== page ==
People happier to live near wind farms than nuclear power stations. Researchers find out the obvious?

Torness nuclear power plant


Well, actually, I was surprised by the results.

A YouGov poll of 1660 adults with data collected between 12th and 13th September has found that most people would happily live within 5 miles of a wind farm or community wind turbine but that they would be unhappy to live within 5 miles of a fracking site or a nuclear plant. The survey was carried out for climate change organisation 10:10. Here are the figures

Unhappy to live within 5 miles of a nuclear plant                              62%

Unhappy to live within 5 miles of a fracking site                                61%

Happy to live within 5 miles of a wind farm                                       65%

Happy to live within 5 miles of a community wind turbine scheme   69%

I’m surprised that so many would be happy to live near a fracking or nuclear site and even a bit surprised they’d be happy to live near a wind farm. I’d have thought reports of clusters of cancer near nuclear plants would have scared more than 62%. See, for example:

In the Scottish context, there have been repeated reports of hazardous leaks at Torness and at Hunterston B. See, for example:

Are the reports coming from the USA about fracking health risks not making it onto mainstream media because, again, I’d have expected a much higher percentage to be worried about living near one. See, for example:

I’m even a bit surprised by the large number happy to live near wind farms given the many reports of noise problems and associated health complaints. See, for example:

The survey also compared the responses of Conservative and Labour supporters. Perhaps predictably, the Conservatives said they were less worried about living near a nuclear plant (55% to 69%) or a fracking site (55% to 71%). Now I’m surprised by these data. I took for granted that Tory voters expect nuclear plants and fracking sites to be located near the poor and nowhere near their leafy suburbs. I remember the fuss in my local area when the local authority planned to locate cesspit tanks near a relatively affluent (not effluent) part of town and after local protest moved it to a more deprived area. I couldn’t find media reports on it but found this kind of comparable example from the USA:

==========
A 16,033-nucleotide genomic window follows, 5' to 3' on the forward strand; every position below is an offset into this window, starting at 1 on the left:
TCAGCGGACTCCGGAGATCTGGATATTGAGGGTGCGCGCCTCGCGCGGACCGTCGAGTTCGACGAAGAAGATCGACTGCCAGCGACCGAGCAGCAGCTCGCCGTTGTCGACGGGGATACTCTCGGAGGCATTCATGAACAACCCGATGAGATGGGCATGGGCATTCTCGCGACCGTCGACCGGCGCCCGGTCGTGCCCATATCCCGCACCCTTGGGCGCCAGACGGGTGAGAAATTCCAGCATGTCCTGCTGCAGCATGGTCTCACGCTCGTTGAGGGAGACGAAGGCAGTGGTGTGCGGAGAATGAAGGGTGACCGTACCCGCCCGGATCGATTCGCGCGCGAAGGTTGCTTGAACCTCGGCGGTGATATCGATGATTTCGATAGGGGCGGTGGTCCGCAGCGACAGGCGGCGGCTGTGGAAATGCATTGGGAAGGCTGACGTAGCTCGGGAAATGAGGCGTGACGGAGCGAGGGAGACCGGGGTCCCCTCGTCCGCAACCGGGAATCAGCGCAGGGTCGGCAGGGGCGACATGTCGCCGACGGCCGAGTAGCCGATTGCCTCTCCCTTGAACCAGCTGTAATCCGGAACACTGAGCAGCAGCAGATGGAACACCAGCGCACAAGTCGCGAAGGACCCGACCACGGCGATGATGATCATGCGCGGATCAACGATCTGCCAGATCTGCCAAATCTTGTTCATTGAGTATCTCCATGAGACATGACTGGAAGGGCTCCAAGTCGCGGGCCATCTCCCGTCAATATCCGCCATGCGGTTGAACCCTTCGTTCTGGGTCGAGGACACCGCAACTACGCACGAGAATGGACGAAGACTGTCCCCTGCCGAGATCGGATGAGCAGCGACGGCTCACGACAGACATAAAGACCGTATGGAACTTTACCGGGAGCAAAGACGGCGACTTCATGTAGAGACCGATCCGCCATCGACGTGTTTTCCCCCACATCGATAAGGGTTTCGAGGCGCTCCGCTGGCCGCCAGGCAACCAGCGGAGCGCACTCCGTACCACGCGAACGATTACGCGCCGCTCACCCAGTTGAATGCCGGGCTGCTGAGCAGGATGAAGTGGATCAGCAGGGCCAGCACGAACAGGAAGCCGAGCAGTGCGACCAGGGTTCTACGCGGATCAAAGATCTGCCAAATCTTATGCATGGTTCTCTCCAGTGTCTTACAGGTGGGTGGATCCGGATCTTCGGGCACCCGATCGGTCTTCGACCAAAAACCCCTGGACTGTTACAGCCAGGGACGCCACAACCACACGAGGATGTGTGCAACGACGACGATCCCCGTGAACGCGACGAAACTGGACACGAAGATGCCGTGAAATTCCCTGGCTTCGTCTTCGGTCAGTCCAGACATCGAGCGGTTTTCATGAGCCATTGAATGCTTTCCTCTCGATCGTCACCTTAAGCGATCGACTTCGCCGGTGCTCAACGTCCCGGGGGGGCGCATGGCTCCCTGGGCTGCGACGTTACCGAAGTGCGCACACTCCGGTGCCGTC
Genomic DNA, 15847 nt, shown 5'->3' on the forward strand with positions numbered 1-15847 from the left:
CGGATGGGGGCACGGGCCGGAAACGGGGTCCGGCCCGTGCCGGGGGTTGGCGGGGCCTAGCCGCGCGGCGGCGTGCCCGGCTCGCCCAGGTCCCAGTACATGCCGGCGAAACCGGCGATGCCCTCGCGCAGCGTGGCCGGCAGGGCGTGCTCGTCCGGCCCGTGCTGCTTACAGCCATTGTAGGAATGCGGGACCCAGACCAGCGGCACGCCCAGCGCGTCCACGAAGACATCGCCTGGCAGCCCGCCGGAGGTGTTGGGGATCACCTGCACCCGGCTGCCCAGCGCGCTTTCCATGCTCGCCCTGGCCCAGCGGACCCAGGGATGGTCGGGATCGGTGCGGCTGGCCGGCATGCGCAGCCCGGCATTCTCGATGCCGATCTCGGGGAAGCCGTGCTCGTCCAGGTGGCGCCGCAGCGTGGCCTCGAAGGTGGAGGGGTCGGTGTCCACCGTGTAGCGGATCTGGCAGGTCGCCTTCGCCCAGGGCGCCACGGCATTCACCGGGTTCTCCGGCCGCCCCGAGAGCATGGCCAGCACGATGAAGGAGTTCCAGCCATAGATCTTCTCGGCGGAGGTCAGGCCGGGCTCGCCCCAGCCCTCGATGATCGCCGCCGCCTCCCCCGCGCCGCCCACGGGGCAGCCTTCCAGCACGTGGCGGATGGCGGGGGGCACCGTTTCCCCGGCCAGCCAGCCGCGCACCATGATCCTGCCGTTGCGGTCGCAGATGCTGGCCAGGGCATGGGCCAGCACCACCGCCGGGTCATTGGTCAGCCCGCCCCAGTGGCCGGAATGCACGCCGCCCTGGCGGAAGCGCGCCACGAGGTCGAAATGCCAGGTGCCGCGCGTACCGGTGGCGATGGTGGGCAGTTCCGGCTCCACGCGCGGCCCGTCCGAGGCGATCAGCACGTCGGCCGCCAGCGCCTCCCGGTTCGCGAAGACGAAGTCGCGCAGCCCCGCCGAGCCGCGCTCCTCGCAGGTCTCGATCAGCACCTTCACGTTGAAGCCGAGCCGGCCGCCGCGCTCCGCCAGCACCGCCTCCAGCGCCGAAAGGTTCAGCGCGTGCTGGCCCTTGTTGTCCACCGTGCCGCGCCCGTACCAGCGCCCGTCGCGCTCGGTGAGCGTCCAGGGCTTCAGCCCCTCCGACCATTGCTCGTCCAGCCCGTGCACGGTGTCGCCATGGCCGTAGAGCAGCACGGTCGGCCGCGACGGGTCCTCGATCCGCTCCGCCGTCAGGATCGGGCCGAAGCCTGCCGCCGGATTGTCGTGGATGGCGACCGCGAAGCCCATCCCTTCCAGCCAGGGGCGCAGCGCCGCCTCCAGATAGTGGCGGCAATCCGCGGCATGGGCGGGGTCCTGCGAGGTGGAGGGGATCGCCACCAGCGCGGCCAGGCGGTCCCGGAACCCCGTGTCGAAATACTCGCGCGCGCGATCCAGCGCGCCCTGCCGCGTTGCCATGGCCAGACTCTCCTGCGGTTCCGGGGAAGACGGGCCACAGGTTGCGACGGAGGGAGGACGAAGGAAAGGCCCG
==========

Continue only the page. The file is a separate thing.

6 thoughts on “People happier to live near wind farms than nuclear power stations. Researchers find out the obvious?

  1. Bugger (the Panda) September 20, 2017 / 8:03 am

    John, why don’t you post a link to your articles on Twitter and Facebook, yourself?

    Everybody else does


    • macgilleleabhar September 20, 2017 / 8:55 am

      Good morning dudes.
      I am pleased that Facebook has been mentioned as it gives me an excuse to go slightly off topic. There is a mention on Facebook about Geothermal heating being used for district heating for housing on the former Johnny Walker bottling plant site in Kilmarnock backed by £1.8 million from the SNP government.

      Liked by 1 person

      • johnrobertson834 September 20, 2017 / 4:05 pm

        I saw that. Thought about doing a piece on it then forgot.


  2. Ludo Thierry September 20, 2017 / 6:23 pm

    Hi John and others. Was interested in Mac’s info re. the geothermal district heating project in Kilmarnock (backed with significant hard cash from the SNP Scottish Govt). My impression is that this has had precious little coverage (I’ve only noticed it mentioned on this site twice and nowhere else).

    Another bit of smart sustainable energy production and usage reported yesterday by Scottish Water (that’s the same Scottish Water which remains in Scottish public ownership and which has a long history of clever sustainable energy projects under its belt). See below:

    As Climate Week 2017 gets underway, Scottish Water is announcing the completion of the utility’s largest solar panel scheme to date in the heart of Scotch whisky country.

    Scottish Water Horizons, a wholly owned subsidiary of Scottish Water, is driving forward the organisation’s green agenda having recently installed a total of 4800 photovoltaic (PV) panels at two adjacent borehole sites in Speyside.

    As well as being Scottish Water’s largest to date, the PV scheme is also the biggest investment so far by Scottish Water Horizons in this renewable technology.

    The £1.2 million installation, which was carried out by contractor Absolute Solar and Wind, will see both sites generating a total of 1GWh of energy per annum, whilst saving 437 CO2eq tonnes of carbon every year.

    The installation will also offset over one fifth of the borehole sites’ electrical needs annually.

    The PV panels, which were installed on Scottish Water land, will help provide power to pump water to the Badentinan water treatment works nearby.

    In addition to helping Scottish Water meet renewable energy targets and protect the environment, savings from the new installation will be passed on to customers to help keep bills down going forward.

    Will no-one save Scotland from all this SNP baaad, sustainable energy producing, customer bill reducing innovation???

    Cheers, ludo

    Liked by 1 person

Leave a Reply

Fill in your details below or click an icon to log in: Logo

You are commenting using your account. Log Out /  Change )

Google photo

You are commenting using your Google account. Log Out /  Change )

Twitter picture

You are commenting using your Twitter account. Log Out /  Change )

Facebook photo

You are commenting using your Facebook account. Log Out /  Change )

Connecting to %s